West Carroll man La. Farmer of Year

William Stutts put his first crop in the ground when he was a junior in high school. The year was 1977, and that crop comprised some 100 acres. Now, 33 years later, Stutts farms more than 1,300 acres in West Carroll Parish, and he does it exceptionally well. So well, he was named the 2010 Louisiana Farmer of the Year.

Stutts grows corn, soybeans and wheat, but his favorite crop to grow is cotton.

“Down deep in my heart I’m always a cotton farmer. We rotated cotton and rice and then finally just went 100 percent cotton again. But the price of cotton went down and grain prices went up, and we switched to corn and soybeans,” Stutts said.

Stutts was one of three finalists recognized for their accomplishments at the Louisiana Farmer of the Year ceremony and banquet at White Oak Plantation in Baton Rouge. The event is sponsored by the Louisiana Agri-News Network Inc., the Louisiana Farm Bureau Federation, the LSU AgCenter and the Louisiana Department of Agriculture and Forestry. Other finalists recognized were Kevin Berken of Thornwell in Jefferson Davis Parish, and Larry Fontenot of Ville Platte in Evangeline Parish.

West Carroll Parish is well-known for having some of the best farmers in the state. Stutts is the fourth farmer from this area to receive the award. Previous winners were Ralph Oldham, Vendal Fairchild and Fred Bolding.

Stutts gives credit to the work ethic of the local producers because the region is not blessed with the natural resources, roads, rivers and railroads in other parts of the state.

“I think that we know from the start that we have to try harder to compete with other parishes,” Stutts said.

Stutts believes that farmers take a great risk each year when they plant a crop. Market prices can quickly make a crop unprofitable, and weather events can unexpectedly turn a bumper crop into a disaster.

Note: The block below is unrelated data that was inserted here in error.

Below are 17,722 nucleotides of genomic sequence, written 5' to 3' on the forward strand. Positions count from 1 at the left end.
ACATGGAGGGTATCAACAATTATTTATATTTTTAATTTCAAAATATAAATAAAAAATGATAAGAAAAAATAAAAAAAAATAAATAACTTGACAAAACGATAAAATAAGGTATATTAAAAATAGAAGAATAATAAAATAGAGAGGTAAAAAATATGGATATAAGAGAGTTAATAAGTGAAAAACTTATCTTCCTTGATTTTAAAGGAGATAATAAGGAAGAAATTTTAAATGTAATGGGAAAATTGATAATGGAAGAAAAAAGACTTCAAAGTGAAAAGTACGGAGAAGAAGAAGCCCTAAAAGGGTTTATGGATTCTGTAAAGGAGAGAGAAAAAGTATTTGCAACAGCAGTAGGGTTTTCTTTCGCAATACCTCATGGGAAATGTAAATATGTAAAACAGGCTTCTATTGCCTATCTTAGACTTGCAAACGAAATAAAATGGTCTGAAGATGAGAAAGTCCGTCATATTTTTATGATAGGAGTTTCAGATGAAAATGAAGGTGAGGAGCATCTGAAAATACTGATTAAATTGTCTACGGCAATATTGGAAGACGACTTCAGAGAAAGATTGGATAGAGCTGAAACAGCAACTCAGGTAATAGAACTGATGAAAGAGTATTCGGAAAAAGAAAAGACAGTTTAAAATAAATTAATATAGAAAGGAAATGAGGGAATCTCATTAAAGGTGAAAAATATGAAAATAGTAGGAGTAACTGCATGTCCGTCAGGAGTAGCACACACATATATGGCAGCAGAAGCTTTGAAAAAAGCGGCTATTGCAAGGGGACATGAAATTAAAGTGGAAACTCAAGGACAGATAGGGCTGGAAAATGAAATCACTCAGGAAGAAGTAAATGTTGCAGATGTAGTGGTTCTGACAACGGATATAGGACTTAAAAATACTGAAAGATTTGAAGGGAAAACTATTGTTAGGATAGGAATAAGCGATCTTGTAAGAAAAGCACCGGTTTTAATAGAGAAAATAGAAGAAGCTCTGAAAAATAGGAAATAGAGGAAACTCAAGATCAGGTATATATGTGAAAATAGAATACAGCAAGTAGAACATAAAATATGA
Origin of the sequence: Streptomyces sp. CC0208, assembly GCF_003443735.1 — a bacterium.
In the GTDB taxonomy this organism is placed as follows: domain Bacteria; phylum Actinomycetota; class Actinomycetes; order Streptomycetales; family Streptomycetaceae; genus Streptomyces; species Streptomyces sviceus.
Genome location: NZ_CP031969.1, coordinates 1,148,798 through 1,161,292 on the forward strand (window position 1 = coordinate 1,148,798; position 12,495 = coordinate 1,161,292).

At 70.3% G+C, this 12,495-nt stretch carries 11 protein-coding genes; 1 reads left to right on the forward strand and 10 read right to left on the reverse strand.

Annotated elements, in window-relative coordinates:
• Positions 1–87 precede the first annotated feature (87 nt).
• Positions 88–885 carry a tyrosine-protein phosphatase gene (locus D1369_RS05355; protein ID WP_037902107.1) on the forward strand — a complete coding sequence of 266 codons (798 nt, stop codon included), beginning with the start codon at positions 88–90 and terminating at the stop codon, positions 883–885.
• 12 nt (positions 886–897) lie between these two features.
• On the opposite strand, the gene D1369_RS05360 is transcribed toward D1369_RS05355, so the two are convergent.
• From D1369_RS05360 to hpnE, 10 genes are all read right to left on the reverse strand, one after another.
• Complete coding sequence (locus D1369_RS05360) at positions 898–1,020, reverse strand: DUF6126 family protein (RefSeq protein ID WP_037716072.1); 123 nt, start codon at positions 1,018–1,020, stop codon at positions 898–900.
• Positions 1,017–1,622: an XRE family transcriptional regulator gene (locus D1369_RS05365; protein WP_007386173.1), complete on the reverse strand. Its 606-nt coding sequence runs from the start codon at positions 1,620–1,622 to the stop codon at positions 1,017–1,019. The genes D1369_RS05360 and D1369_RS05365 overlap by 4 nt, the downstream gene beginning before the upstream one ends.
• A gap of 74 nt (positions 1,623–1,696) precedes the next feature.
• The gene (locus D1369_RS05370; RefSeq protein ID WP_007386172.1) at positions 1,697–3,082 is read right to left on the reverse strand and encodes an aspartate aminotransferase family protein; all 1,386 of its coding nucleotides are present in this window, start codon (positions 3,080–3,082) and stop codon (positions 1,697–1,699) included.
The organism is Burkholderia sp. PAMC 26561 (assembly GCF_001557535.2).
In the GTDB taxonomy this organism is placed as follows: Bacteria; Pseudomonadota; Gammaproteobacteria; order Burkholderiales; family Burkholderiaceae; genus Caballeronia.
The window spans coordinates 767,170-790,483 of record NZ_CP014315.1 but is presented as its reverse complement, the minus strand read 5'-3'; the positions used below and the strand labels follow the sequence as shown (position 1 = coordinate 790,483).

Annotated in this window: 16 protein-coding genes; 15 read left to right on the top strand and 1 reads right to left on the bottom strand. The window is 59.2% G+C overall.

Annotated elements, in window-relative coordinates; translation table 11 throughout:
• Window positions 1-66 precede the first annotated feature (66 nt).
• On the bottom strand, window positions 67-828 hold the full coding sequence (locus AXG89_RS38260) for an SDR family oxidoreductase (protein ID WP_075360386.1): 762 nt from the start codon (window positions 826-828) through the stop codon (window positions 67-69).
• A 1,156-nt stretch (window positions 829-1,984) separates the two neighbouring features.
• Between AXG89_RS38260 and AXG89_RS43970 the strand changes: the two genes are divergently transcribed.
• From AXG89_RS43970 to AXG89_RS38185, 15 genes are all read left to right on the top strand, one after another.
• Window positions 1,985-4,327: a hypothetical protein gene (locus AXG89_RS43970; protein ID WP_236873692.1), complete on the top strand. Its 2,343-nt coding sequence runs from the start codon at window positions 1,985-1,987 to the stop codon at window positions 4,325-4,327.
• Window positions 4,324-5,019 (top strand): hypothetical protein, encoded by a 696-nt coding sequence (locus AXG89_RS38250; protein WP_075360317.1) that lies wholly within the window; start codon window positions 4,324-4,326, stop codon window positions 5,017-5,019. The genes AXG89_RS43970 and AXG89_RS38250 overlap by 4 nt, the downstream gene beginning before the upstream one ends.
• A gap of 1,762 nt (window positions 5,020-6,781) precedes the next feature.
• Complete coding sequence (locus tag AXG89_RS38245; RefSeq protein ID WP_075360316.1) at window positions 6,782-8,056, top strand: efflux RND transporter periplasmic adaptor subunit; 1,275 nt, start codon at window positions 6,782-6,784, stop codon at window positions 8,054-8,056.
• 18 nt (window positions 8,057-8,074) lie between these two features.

“We have so many obstacles to overcome. Price changes daily. The weather is just something that you cannot control, and it’ll steal you blind overnight. Government policies change daily, regulations they put on us,” Stutts said.

Berken is a fourth-generation farmer. Last year, he grew nearly 1,500 acres of rice. This year he plans to include approximately 500 acres of soybeans.

Berken was not always a farmer. He was involved in a highly successful real estate business in San Diego, but the allure of the land brought him back to Louisiana.

“There’s nothing like smelling that soil whenever you first turn it over or when you first put a combine in the field. It’s very rewarding and a great place to raise a family,” Berken said.

Last year, Berken conceived the idea of hosting an event recognizing the yellow rail bird that lives in rice fields and called it the “Yellow Rails and Rice Festival.” The festival called attention to the role rice farming plays in wildlife habitat.

“We had 150 people from all over the country and as far away as Canada and Norway. I was able to have a captive audience, one that had never been on a combine or on a rice farm,” Berken said. “We were able to talk to them about rice farming and what it means to the habitat for different wildlife species in this area.”

Although Fontenot grows milo and soybeans and raises beef cattle, most of his attention goes to his sweet potato operation.

“Sweet potatoes are the bread and butter of our operation,” Fontenot said.

Fontenot is swift to adapt to changes he believes will improve his bottom line. When new varieties became available, he was quick to plant them in his fields and saw immediate results.

“We’ve brought in some new varieties from the LSU AgCenter breeding program and that has helped us a lot. The yield potential is much higher than what it was 20 years ago- yield and quality. And we need that to stay in business,” Fontenot said.

For being selected Farmer of the Year, Stutts receives $1,000. For being named finalists, Berken and Fontenot each receive $500.

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